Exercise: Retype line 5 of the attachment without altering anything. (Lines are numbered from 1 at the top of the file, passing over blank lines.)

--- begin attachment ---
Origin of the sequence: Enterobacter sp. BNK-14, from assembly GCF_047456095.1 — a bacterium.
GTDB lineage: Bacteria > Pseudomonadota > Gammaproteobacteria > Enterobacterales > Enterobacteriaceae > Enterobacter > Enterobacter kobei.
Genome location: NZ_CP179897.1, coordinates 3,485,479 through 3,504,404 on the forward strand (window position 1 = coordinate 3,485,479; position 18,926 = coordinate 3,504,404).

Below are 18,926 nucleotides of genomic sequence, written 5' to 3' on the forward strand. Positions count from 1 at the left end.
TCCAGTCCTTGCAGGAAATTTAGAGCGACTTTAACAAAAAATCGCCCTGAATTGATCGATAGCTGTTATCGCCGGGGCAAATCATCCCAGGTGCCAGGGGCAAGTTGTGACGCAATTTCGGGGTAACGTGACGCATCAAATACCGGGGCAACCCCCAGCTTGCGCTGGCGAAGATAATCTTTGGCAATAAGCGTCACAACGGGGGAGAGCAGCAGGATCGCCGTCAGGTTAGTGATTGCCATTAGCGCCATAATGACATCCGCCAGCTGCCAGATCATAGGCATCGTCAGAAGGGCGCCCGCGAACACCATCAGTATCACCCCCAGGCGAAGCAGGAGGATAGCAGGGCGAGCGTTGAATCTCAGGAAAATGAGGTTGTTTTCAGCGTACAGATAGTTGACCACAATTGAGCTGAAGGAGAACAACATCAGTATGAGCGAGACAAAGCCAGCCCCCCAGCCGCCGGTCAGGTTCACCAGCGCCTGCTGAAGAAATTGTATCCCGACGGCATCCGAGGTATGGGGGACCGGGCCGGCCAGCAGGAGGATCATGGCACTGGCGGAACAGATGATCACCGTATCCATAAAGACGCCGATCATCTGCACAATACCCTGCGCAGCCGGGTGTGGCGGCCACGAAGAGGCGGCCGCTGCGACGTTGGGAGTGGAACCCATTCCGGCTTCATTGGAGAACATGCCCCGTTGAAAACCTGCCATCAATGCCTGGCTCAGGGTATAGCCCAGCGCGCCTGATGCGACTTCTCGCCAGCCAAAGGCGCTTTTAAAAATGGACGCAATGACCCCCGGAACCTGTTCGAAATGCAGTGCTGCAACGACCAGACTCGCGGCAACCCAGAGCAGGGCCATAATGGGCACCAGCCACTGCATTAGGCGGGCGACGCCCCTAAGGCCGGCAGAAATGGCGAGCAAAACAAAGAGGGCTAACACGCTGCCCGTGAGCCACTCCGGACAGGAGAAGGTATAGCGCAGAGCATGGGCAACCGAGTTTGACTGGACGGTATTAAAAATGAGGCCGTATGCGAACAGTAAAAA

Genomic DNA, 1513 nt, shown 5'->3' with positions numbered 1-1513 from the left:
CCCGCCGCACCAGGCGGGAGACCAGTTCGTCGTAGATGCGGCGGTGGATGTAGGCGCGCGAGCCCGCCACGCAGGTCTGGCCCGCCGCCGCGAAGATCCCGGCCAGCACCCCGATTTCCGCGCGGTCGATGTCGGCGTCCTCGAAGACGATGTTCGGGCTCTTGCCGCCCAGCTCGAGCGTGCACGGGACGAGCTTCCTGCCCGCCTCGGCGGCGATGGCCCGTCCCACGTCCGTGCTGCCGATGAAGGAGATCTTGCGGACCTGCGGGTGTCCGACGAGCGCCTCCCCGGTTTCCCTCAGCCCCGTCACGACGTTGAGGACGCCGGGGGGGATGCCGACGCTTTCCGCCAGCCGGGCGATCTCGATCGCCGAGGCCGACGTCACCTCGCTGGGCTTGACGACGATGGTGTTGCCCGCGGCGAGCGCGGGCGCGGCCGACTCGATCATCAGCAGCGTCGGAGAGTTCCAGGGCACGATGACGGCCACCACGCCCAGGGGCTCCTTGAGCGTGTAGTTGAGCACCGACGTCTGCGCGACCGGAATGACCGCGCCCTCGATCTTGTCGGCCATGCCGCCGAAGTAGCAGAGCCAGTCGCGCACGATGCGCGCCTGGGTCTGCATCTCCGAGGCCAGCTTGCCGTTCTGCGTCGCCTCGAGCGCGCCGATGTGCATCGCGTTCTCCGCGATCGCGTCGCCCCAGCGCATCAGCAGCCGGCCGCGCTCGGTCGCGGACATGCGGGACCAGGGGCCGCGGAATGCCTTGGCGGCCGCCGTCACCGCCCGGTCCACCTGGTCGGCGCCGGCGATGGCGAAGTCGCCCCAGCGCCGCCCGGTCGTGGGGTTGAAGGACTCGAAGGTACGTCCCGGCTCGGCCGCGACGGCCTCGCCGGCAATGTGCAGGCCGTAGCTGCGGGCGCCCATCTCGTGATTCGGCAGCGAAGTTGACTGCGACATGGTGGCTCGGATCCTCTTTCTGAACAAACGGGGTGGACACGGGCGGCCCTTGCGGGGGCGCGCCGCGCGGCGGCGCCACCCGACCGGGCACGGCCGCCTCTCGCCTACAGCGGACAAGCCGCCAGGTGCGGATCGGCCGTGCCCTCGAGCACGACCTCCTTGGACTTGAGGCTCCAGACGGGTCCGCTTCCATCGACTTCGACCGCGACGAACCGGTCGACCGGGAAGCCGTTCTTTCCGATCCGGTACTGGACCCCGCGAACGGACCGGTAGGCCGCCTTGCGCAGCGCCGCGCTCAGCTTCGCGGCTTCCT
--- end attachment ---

TCCAGTCCTTGCAGGAAATTTAGAGCGACTTTAACAAAAAATCGCCCTGAATTGATCGATAGCTGTTATCGCCGGGGCAAATCATCCCAGGTGCCAGGGGCAAGTTGTGACGCAATTTCGGGGTAACGTGACGCATCAAATACCGGGGCAACCCCCAGCTTGCGCTGGCGAAGATAATCTTTGGCAATAAGCGTCACAACGGGGGAGAGCAGCAGGATCGCCGTCAGGTTAGTGATTGCCATTAGCGCCATAATGACATCCGCCAGCTGCCAGATCATAGGCATCGTCAGAAGGGCGCCCGCGAACACCATCAGTATCACCCCCAGGCGAAGCAGGAGGATAGCAGGGCGAGCGTTGAATCTCAGGAAAATGAGGTTGTTTTCAGCGTACAGATAGTTGACCACAATTGAGCTGAAGGAGAACAACATCAGTATGAGCGAGACAAAGCCAGCCCCCCAGCCGCCGGTCAGGTTCACCAGCGCCTGCTGAAGAAATTGTATCCCGACGGCATCCGAGGTATGGGGGACCGGGCCGGCCAGCAGGAGGATCATGGCACTGGCGGAACAGATGATCACCGTATCCATAAAGACGCCGATCATCTGCACAATACCCTGCGCAGCCGGGTGTGGCGGCCACGAAGAGGCGGCCGCTGCGACGTTGGGAGTGGAACCCATTCCGGCTTCATTGGAGAACATGCCCCGTTGAAAACCTGCCATCAATGCCTGGCTCAGGGTATAGCCCAGCGCGCCTGATGCGACTTCTCGCCAGCCAAAGGCGCTTTTAAAAATGGACGCAATGACCCCCGGAACCTGTTCGAAATGCAGTGCTGCAACGACCAGACTCGCGGCAACCCAGAGCAGGGCCATAATGGGCACCAGCCACTGCATTAGGCGGGCGACGCCCCTAAGGCCGGCAGAAATGGCGAGCAAAACAAAGAGGGCTAACACGCTGCCCGTGAGCCACTCCGGACAGGAGAAGGTATAGCGCAGAGCATGGGCAACCGAGTTTGACTGGACGGTATTAAAAATGAGGCCGTATGCGAACAGTAAAAA